UK risks regulating NFTs the wrong way, says Mintable CEO

Regulation

The United Kingdom’s government is in danger of regulating nonfungible tokens (NFTs) in a way that doesn’t suit the true nature of the nascent technology, says Mintable CEO and founder Zach Burks.  

In an interview with Cointelegraph, Burks said he believes a recent report from a U.K. parliamentary committee significantly exaggerates the role NFTs play in copyright infringement and fails to recognize that they are more than just volatile digital pictures.

“NFTs are in a transition phase where they’re moving away from the speculative boom of PFPs, and now it’s going into utilities of brands implementing NFTs across a whole range of different things,” Burks explained.

In the Oct. 11 report, the Culture, Media and Sport Committee urged the government to take action to protect artists and content creators from copyright infringement associated with NFTs.

Burks acknowledged that copyright protections and intellectual property rights for artists are of paramount importance, pointing to Mintable’s own IP protection algorithm it uses to prevent plagiarism on its platform.

However, he explained that while these issues should be a top priority for all NFT platforms, they’re not exactly NFT-specific concerns.

“These are problems inherent to the internet, not to NFTs.”

“Regulators say, ‘Well now, NFTs are being used for copyright infringement.’ Well yeah, so is WordPress. So is YouTube. So is Spotify,” he said. “And how do you combat that? Well, you have some of the largest, most advanced companies in the world, like Google, working on this.”

“They’ve got hundreds of billions of dollars, and they can’t solve the problem of combating copyrighted material on YouTube. It’s not like this problem just came up out of thin air because NFTs were created.” 

Burks, who personally corresponds with U.K. government officials on NFTs on a weekly basis, said that while NFT platforms should be doing their utmost to protect artists, it falls on regulators to embrace a more nuanced view of NFTs as a whole.

“There are so many ways that you can utilize NFTs, whether it’s for your car records, for your property records, whether it’s a bank settlement document, whether it’s a backup layer, whether it’s a full supply chain system or a biofuels company,” he said.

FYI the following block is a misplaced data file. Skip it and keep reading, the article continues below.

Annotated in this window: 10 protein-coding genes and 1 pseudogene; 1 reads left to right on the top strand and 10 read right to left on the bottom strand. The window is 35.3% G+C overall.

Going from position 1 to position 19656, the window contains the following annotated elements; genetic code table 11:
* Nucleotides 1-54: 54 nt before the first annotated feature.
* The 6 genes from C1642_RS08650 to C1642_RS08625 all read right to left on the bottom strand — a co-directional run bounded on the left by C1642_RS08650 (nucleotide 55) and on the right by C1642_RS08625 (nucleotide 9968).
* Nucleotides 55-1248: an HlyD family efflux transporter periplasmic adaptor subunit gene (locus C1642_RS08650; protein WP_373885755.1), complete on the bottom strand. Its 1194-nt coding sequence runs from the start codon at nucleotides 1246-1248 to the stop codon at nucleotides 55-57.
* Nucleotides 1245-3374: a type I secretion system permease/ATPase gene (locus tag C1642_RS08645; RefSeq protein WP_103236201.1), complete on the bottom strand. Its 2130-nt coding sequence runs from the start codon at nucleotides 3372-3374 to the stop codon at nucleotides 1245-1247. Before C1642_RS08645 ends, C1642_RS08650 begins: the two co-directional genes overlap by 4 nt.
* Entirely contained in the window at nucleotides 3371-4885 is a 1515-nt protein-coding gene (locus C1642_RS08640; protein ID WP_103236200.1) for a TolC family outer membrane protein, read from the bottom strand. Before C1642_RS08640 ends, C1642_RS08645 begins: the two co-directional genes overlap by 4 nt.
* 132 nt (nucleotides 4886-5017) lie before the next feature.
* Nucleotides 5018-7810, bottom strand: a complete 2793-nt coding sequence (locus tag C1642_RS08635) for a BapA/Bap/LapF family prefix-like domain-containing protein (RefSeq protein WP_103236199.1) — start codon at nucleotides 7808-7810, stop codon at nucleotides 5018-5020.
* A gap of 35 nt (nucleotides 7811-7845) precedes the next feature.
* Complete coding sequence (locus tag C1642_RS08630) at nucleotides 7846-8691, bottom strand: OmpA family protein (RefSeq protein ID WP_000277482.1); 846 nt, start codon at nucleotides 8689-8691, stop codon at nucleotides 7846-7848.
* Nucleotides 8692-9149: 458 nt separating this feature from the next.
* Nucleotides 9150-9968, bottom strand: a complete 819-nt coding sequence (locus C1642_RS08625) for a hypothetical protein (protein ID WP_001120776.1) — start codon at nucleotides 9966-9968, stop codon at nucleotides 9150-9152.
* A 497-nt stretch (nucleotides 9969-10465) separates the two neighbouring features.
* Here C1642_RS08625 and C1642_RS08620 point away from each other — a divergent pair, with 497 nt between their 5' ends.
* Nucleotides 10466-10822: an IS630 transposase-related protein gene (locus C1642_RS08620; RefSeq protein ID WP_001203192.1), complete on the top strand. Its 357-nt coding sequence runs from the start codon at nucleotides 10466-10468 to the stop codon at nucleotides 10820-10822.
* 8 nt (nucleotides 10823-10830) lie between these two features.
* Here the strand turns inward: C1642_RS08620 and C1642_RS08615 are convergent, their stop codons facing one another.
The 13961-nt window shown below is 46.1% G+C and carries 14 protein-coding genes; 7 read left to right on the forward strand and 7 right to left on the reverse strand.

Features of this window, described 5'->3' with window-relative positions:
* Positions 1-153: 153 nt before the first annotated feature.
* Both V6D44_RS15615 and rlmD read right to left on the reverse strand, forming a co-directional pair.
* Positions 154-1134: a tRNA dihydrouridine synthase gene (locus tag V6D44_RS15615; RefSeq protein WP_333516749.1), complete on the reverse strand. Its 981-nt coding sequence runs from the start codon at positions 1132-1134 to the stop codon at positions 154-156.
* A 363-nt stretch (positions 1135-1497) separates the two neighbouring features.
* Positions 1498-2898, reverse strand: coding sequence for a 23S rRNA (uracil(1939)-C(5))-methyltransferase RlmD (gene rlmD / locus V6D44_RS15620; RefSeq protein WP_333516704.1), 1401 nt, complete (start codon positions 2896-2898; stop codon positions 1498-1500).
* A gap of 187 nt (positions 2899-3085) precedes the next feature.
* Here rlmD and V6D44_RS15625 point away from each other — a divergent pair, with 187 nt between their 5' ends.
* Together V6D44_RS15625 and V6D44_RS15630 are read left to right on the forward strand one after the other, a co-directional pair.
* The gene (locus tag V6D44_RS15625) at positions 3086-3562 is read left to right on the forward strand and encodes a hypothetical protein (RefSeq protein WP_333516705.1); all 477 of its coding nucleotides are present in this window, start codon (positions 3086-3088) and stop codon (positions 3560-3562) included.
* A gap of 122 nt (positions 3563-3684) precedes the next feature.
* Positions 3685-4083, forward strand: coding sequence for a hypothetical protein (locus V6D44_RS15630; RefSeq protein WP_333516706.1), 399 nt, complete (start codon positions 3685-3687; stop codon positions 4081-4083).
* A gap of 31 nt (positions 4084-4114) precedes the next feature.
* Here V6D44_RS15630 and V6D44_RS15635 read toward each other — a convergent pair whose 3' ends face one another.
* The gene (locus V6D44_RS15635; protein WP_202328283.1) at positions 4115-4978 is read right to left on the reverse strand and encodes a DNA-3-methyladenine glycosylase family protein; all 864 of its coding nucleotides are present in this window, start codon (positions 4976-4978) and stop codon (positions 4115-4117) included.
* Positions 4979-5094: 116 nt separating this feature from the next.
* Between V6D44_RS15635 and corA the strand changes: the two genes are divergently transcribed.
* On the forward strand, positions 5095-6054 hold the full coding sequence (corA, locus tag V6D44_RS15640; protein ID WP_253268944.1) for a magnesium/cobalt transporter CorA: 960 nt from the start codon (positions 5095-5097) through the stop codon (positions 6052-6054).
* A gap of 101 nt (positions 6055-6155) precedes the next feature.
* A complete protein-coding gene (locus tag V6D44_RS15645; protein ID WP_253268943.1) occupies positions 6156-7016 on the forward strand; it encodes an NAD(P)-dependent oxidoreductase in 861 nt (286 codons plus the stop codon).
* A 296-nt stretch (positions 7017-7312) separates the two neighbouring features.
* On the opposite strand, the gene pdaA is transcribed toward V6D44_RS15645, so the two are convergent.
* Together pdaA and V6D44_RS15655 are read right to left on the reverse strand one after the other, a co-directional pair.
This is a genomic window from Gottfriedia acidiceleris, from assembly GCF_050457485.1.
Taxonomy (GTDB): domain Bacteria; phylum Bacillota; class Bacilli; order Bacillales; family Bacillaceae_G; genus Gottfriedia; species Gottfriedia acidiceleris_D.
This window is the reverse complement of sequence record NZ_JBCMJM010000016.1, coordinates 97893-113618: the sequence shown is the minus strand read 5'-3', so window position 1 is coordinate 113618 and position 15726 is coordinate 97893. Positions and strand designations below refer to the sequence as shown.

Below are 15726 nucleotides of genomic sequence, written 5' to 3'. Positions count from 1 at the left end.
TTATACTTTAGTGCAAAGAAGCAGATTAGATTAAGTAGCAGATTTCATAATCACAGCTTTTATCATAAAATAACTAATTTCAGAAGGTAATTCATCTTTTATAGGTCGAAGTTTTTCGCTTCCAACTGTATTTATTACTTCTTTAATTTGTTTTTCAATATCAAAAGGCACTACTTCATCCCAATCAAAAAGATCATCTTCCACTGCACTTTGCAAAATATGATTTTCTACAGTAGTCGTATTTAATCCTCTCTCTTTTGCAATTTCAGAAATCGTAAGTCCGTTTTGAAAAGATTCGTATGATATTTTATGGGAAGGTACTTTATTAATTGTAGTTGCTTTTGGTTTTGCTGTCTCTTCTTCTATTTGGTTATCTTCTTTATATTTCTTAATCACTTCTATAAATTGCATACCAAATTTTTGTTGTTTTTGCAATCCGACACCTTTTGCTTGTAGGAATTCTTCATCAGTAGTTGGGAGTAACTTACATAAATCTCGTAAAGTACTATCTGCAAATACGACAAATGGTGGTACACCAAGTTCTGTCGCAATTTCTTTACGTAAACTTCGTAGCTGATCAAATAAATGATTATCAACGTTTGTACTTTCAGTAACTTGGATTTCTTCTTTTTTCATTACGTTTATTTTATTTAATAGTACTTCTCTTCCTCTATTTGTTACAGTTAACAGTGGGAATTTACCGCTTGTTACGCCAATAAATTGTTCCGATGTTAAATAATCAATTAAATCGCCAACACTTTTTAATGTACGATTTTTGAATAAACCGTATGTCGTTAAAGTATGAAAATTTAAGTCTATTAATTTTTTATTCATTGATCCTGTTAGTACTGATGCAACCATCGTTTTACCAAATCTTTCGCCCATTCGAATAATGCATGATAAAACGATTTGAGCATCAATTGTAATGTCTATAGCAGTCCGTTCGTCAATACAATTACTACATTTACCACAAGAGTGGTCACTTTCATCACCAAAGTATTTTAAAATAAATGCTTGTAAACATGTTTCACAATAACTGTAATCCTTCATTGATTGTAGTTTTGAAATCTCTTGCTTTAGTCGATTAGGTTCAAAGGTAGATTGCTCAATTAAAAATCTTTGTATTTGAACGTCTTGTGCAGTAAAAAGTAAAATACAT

“It’s not just a piece of artwork or a financial instrument. […] An NFT is effectively a website.”

“If my website is used to sell books, I’m governed by the laws that are used to sell books. If I sell drugs on my website, then you don’t need new laws. I’m still just selling drugs, right?” he said, laughing.

In Burks’ view, NFTs are an extremely broad technology capable of a vast array of different functions, and having a committee declare that they be regulated as pieces of digital art could be a significant setback to unveiling the true utility of the technology.

“The [committee] said the government should implement the EU 17 copyright directive on NFTs, which is bad in the sense that it’s a really broad umbrella,” he said.

Related: NFTs aren’t dead — they’re just resting

In the report, the committee said the “most pressing issue” raised by NFTs was the risk to artists’ intellectual property rights arising from the ease and speed at which tokens can be minted. It suggested they be regulated under a relatively narrow copyright directive: Article 17 of the European Union Directive on Copyright.

The committee’s recommendations to the U.K. government. Source: U.K. Parliament

“When you say all NFTs need to have this one element of regulatory coverage, this is the equivalent of saying, ‘We need this one piece of legislation that covers this piece of technology,’ which might’ve started at the Edison light bulb but now we’re dealing with Teslas,” Burks said.

“So, we have to be very careful when it comes to these kinds of overarching regulatory frameworks that we apply to NFTs as a system, as opposed to looking at NFT for what they really are.” 

Ultimately, Burks believes the U.K. government could take some notes from regulators in Singapore, where the government judges NFTs by their specific use cases.

“Regulators in Singapore look at what an NFT actually is, and then they go from there,” he explained. “Say you’ve got an NFT of a Tesla stock. Well then, that’s a security. Oh, this is an NFT of a bag of cocaine that’s facilitating the sale of drugs? Then they regulate the same way they would illicit drugs.”

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